On June 18, 2007, the Charleston Fire Department and the entire community suffered an unprecedented loss of nine firefighters in the Sofa Super Store fire. What followed would be a daunting task of helping a fire department reeling from this tragedy.
With little or no program in place to provide emotional support for our firefighters, the need to create a program to respond to our firefighters and their families was a top priority.
With the support of the mayor and Charleston City Council and the assistance of the National Fallen Firefighters Foundation, the S.C. State Firefighters Association, and the Charleston Mental Health Center, a team was assembled to begin the task of developing a counseling program that would become second to none.
Early on, we learned that the traditional method of providing behavioral health care would simply not work. Firefighters are proud people, and reaching out for help was something to which they were not accustomed. A decision was made to create the Charleston Firefighter Support Team, a group of three Department of Mental Health clinicians and a local retired firefighter.
They were supplemented on a part-time basis by peer team members of the New York City Fire Department, who brought their years of expertise to the new team in Charleston. In the second year of the team, 18 members of the Charleston Fire Department were trained as peer counselors and joined the team to provide the peer-level intervention so important to the success of the program.
Working side by side daily with the other firefighters in the department, these peer team members identified those needing assistance, provided their support, and referred those needing clinical care to our team clinicians. In the first five years of the program, the team made more than 7,000 peer contacts, with nearly 10% of those receiving clinical care.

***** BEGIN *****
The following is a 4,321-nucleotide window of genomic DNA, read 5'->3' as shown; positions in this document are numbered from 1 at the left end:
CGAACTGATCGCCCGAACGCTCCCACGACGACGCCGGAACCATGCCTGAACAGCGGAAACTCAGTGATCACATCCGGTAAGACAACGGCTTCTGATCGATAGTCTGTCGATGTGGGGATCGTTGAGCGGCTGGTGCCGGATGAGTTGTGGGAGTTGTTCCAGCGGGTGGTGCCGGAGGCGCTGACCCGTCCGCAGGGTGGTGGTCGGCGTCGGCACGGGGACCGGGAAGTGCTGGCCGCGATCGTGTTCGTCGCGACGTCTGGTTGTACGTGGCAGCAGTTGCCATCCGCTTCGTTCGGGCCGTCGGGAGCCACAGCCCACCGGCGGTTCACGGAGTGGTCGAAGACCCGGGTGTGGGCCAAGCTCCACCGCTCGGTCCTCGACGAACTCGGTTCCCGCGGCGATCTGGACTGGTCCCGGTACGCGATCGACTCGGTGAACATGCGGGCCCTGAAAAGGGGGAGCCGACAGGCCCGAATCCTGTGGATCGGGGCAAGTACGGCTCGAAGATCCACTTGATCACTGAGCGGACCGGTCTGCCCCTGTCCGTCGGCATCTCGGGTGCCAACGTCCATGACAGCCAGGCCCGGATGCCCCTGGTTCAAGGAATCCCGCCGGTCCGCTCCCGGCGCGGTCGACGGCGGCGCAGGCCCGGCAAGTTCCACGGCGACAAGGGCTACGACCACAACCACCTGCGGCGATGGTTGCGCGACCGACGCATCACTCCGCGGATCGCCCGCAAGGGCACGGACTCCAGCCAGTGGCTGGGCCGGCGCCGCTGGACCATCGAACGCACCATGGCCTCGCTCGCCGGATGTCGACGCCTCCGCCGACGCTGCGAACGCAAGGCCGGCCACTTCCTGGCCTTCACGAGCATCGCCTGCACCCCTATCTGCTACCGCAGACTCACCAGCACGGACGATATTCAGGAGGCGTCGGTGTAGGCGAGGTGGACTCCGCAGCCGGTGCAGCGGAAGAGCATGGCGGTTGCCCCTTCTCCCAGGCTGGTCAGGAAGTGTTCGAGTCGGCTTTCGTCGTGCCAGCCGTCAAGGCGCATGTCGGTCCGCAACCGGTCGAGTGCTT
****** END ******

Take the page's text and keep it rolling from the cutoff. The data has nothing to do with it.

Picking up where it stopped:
With the nationwide peer referral rate sitting at about 2% to 3%, it was obvious that the Charleston program was working.
Since the Charleston program was the only one of its type in South Carolina, we were called upon often to assist other departments throughout the state in their time of need. In 2012, the team lost its financial support from the city, and we faced a dilemma on how to maintain our existence.
We met and decided we had two choices: Either close up shop and go home with some feeling we had done our best, or form a nonprofit organization and raise money to sustain our program.
“A Leap of Faith” became our mantra as we decided to go out on our own to continue providing this much-needed and worthwhile program. We changed our name under the new 501(c)(3) nonprofit to the Lowcountry Firefighter Support Team Inc. to reflect the expanded geographical area we now serve.
Almost 11 years since our beginning, we now serve 14 counties in the coastal region of South Carolina. Our team has grown to more than 60 peer members and 16 clinicians. Our peer team members are all volunteers, comprising firefighters spread over our service area. Our clinicians include three clinicians from the Charleston Mental Health Center’s First Responders Assistance Program and 13 others in private practice who see our emergency services personnel and their families.
We are proud that our program has served as a model for other departments and states as we continue to grow. In addition to responses and assistance provided for critical incidents, our team offers a variety of services, including financial and marriage counseling, alcohol and substance abuse, parenting, anxiety, depression and post-traumatic stress disorder and many other maladies that affect many of us.
We are equally proud to have started a Lowcountry EMS Support Team last year comprising EMS personnel who share our love of taking care of our own and a new 911 Telecommunicators Support Team started this month to serve our brothers and sisters in the 911 centers around our region.
We believe we are good stewards of the support we receive and the money we raise through fundraisers and other events to sustain our team, but we could do so much more with additional help.
Please visit our team’s website at www.firefightersupport.org to learn more about us and to donate to our team. We also have many other programs that we offer through our training division and community outreach programs. There is also a listing of our fundraisers on the website detailing events that can be attended. We welcome visits to our headquarters in North Charleston or phone calls at 843-609-8300 to learn more. We need — and are grateful for — your support, and we welcome corporate and individual sponsors.
Gerald G. Mishoe is the executive director of the Lowcountry Firefighter Support Team Inc.